Publicly Available Data Provide Evidence against NR1H3 R415Q Causing Multiple Sclerosis

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Abstract

It has recently been reported that an NR1H3 missense variant, R415Q, causes a novel familial form of multiple sclerosis (Wang et al., 2016a). This claim is at odds with publicly available data from the Exome Aggregation Consortium (ExAC; http://exac.broadinstitute.org). The allele frequency of R415Q is not significantly higher in cases (0.024%–0.049%) than in ExAC population controls (0.031%), whereas if R415Q conferred even 50% lifetime risk of developing MS, it would be hundreds of times more common in cases than in controls. The upper bound of the 95% confidence interval of penetrance for R415Q can be estimated at 2.2% for women and 1.2% for men, indicating that even if this variant is disease associated, individuals harboring the variant would have a lifetime risk of developing MS no higher than a few percent. ExAC data should be considered when evaluating claims of variant pathogenicity. This Matters Arising paper is in response to Wang et al. (2016a), published in Neuron. See also the related Matters Arising paper by The International Multiple Sclerosis Genetics Consortium (2016) and the response by Wang et al. (2016b), published in this issue.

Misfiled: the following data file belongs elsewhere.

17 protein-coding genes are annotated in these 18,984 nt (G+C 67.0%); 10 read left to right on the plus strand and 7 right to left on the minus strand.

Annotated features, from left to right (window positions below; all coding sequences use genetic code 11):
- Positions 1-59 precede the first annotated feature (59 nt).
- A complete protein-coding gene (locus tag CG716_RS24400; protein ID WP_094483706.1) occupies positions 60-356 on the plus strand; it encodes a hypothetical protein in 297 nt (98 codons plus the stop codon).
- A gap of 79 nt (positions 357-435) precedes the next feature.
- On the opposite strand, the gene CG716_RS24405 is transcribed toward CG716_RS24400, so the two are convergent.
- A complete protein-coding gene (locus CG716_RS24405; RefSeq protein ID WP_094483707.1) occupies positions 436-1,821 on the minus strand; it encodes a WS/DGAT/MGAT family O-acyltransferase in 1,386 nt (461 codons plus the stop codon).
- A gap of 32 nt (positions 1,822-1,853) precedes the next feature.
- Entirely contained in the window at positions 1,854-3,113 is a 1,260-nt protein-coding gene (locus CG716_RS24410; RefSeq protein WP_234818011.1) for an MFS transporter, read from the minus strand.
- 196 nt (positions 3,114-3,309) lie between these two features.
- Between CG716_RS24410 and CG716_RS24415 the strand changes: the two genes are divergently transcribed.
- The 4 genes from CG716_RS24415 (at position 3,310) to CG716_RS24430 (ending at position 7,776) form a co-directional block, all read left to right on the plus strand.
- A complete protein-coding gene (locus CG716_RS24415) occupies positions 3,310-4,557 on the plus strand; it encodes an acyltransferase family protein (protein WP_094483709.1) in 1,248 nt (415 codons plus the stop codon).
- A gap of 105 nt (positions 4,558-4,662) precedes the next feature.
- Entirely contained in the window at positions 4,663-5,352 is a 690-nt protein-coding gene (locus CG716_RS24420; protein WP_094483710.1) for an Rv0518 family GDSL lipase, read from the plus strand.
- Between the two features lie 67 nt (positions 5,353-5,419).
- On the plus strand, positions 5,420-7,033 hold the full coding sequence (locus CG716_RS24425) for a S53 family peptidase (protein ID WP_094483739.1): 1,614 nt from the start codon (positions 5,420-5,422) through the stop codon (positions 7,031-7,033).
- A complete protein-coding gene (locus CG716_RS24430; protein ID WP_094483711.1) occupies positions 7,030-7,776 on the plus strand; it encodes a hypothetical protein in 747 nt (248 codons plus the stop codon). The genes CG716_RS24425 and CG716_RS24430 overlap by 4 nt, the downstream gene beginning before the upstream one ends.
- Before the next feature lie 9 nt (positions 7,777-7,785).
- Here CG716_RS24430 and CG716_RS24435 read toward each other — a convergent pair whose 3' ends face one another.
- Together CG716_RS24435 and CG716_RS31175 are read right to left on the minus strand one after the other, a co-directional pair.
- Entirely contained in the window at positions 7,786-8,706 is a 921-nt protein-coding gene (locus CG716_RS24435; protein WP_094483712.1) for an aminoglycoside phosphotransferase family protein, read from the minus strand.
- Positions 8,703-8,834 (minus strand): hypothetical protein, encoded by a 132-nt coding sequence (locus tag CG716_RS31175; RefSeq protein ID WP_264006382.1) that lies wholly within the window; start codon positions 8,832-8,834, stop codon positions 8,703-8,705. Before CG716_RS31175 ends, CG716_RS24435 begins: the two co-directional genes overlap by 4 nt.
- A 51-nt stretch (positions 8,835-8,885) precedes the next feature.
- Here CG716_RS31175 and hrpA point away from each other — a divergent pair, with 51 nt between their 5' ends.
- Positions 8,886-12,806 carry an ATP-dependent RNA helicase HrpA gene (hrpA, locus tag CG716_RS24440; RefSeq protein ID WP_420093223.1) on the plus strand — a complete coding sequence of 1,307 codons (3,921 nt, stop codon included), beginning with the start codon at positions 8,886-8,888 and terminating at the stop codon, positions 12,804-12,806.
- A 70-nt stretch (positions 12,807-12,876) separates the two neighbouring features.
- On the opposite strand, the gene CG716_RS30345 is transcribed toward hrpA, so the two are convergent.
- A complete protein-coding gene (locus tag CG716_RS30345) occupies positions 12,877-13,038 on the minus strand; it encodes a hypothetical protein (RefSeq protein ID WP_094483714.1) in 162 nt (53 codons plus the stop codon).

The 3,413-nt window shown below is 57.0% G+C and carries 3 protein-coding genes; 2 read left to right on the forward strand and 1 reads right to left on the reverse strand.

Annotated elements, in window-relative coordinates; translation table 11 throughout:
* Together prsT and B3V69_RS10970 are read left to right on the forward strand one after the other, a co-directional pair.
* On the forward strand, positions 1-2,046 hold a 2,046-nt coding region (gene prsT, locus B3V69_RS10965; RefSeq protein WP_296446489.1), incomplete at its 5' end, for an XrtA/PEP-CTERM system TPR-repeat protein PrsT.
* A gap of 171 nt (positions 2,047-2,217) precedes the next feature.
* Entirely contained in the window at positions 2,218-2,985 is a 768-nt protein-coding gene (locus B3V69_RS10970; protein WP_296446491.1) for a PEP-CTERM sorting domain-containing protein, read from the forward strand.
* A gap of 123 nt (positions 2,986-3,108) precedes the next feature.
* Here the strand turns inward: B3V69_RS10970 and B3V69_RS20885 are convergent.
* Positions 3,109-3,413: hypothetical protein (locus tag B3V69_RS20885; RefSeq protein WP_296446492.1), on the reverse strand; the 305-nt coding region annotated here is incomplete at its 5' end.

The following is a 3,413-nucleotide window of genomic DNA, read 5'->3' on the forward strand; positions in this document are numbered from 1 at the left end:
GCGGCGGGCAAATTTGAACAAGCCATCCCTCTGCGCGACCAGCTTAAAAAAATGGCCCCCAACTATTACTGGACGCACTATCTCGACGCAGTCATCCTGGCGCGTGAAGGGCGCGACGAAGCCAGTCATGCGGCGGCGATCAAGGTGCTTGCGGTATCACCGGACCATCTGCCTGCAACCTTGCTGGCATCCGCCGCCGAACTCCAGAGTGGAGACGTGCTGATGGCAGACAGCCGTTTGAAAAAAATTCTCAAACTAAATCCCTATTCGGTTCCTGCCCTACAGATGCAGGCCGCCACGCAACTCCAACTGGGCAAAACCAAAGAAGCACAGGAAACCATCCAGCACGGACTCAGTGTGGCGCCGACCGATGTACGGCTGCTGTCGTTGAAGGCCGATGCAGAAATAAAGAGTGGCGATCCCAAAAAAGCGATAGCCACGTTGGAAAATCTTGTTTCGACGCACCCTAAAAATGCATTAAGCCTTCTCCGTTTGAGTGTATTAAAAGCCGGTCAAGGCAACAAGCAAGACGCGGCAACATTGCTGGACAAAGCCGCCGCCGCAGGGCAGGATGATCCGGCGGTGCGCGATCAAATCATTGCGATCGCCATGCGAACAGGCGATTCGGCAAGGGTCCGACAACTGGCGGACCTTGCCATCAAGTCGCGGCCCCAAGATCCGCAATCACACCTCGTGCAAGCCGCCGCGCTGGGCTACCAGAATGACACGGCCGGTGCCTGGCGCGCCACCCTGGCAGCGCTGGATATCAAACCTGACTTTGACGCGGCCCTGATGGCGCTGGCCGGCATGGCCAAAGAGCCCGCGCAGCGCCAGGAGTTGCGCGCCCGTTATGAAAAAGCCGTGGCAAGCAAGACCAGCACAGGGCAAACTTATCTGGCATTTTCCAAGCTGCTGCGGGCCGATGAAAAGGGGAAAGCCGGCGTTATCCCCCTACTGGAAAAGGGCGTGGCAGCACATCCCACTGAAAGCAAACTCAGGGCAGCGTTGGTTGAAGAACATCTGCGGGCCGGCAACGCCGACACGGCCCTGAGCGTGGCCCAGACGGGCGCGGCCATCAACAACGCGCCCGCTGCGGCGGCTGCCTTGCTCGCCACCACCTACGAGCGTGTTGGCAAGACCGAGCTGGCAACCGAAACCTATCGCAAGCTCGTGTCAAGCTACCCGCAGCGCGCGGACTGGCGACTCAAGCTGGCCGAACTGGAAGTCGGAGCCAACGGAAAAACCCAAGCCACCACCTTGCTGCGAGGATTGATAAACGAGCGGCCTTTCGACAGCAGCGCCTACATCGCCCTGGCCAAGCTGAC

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Minikel, E. V., & MacArthur, D. G. (2016). Publicly Available Data Provide Evidence against NR1H3 R415Q Causing Multiple Sclerosis. Neuron, 92(2), 336–338. https://doi.org/10.1016/j.neuron.2016.09.054

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